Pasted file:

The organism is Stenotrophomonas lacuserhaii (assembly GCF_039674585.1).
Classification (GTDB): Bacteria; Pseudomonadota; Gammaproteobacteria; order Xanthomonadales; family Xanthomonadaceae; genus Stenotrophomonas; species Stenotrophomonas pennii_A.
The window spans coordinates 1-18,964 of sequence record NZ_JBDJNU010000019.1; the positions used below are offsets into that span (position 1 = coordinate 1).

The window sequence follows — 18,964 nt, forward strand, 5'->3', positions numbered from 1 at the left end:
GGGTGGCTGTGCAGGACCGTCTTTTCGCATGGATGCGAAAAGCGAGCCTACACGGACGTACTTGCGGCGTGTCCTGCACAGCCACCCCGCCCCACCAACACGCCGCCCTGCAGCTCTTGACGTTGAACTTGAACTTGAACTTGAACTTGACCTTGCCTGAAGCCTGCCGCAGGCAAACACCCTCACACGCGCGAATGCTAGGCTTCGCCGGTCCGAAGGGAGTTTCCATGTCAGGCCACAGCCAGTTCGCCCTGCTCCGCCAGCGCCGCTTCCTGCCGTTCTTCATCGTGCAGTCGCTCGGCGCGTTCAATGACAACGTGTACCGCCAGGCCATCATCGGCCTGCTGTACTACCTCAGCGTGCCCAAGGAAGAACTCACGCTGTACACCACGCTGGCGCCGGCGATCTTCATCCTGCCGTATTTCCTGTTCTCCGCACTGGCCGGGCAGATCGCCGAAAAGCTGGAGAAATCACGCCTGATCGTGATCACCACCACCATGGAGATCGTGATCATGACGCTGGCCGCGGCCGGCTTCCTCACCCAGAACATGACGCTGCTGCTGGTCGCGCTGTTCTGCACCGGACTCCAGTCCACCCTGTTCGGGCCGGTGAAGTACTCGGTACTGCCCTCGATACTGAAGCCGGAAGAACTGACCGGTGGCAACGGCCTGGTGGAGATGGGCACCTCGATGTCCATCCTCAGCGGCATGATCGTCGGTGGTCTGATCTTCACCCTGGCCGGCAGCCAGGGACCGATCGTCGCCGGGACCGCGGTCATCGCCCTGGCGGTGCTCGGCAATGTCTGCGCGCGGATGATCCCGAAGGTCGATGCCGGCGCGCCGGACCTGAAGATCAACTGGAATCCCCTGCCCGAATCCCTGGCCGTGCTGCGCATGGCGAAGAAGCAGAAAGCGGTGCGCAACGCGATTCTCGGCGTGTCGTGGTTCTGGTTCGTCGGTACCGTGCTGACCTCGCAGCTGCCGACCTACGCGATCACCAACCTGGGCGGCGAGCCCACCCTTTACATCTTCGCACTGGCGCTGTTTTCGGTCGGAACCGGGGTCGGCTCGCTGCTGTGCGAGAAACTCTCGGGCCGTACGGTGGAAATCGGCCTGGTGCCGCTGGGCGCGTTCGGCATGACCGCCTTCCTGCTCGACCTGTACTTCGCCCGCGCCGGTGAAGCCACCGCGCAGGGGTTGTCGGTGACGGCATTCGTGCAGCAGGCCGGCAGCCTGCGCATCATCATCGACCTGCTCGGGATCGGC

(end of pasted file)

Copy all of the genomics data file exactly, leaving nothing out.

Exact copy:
The organism is Stenotrophomonas lacuserhaii (assembly GCF_039674585.1).
Classification (GTDB): Bacteria; Pseudomonadota; Gammaproteobacteria; order Xanthomonadales; family Xanthomonadaceae; genus Stenotrophomonas; species Stenotrophomonas pennii_A.
The window spans coordinates 1-18,964 of sequence record NZ_JBDJNU010000019.1; the positions used below are offsets into that span (position 1 = coordinate 1).

The window sequence follows — 18,964 nt, forward strand, 5'->3', positions numbered from 1 at the left end:
GGGTGGCTGTGCAGGACCGTCTTTTCGCATGGATGCGAAAAGCGAGCCTACACGGACGTACTTGCGGCGTGTCCTGCACAGCCACCCCGCCCCACCAACACGCCGCCCTGCAGCTCTTGACGTTGAACTTGAACTTGAACTTGAACTTGACCTTGCCTGAAGCCTGCCGCAGGCAAACACCCTCACACGCGCGAATGCTAGGCTTCGCCGGTCCGAAGGGAGTTTCCATGTCAGGCCACAGCCAGTTCGCCCTGCTCCGCCAGCGCCGCTTCCTGCCGTTCTTCATCGTGCAGTCGCTCGGCGCGTTCAATGACAACGTGTACCGCCAGGCCATCATCGGCCTGCTGTACTACCTCAGCGTGCCCAAGGAAGAACTCACGCTGTACACCACGCTGGCGCCGGCGATCTTCATCCTGCCGTATTTCCTGTTCTCCGCACTGGCCGGGCAGATCGCCGAAAAGCTGGAGAAATCACGCCTGATCGTGATCACCACCACCATGGAGATCGTGATCATGACGCTGGCCGCGGCCGGCTTCCTCACCCAGAACATGACGCTGCTGCTGGTCGCGCTGTTCTGCACCGGACTCCAGTCCACCCTGTTCGGGCCGGTGAAGTACTCGGTACTGCCCTCGATACTGAAGCCGGAAGAACTGACCGGTGGCAACGGCCTGGTGGAGATGGGCACCTCGATGTCCATCCTCAGCGGCATGATCGTCGGTGGTCTGATCTTCACCCTGGCCGGCAGCCAGGGACCGATCGTCGCCGGGACCGCGGTCATCGCCCTGGCGGTGCTCGGCAATGTCTGCGCGCGGATGATCCCGAAGGTCGATGCCGGCGCGCCGGACCTGAAGATCAACTGGAATCCCCTGCCCGAATCCCTGGCCGTGCTGCGCATGGCGAAGAAGCAGAAAGCGGTGCGCAACGCGATTCTCGGCGTGTCGTGGTTCTGGTTCGTCGGTACCGTGCTGACCTCGCAGCTGCCGACCTACGCGATCACCAACCTGGGCGGCGAGCCCACCCTTTACATCTTCGCACTGGCGCTGTTTTCGGTCGGAACCGGGGTCGGCTCGCTGCTGTGCGAGAAACTCTCGGGCCGTACGGTGGAAATCGGCCTGGTGCCGCTGGGCGCGTTCGGCATGACCGCCTTCCTGCTCGACCTGTACTTCGCCCGCGCCGGTGAAGCCACCGCGCAGGGGTTGTCGGTGACGGCATTCGTGCAGCAGGCCGGCAGCCTGCGCATCATCATCGACCTGCTCGGGATCGGC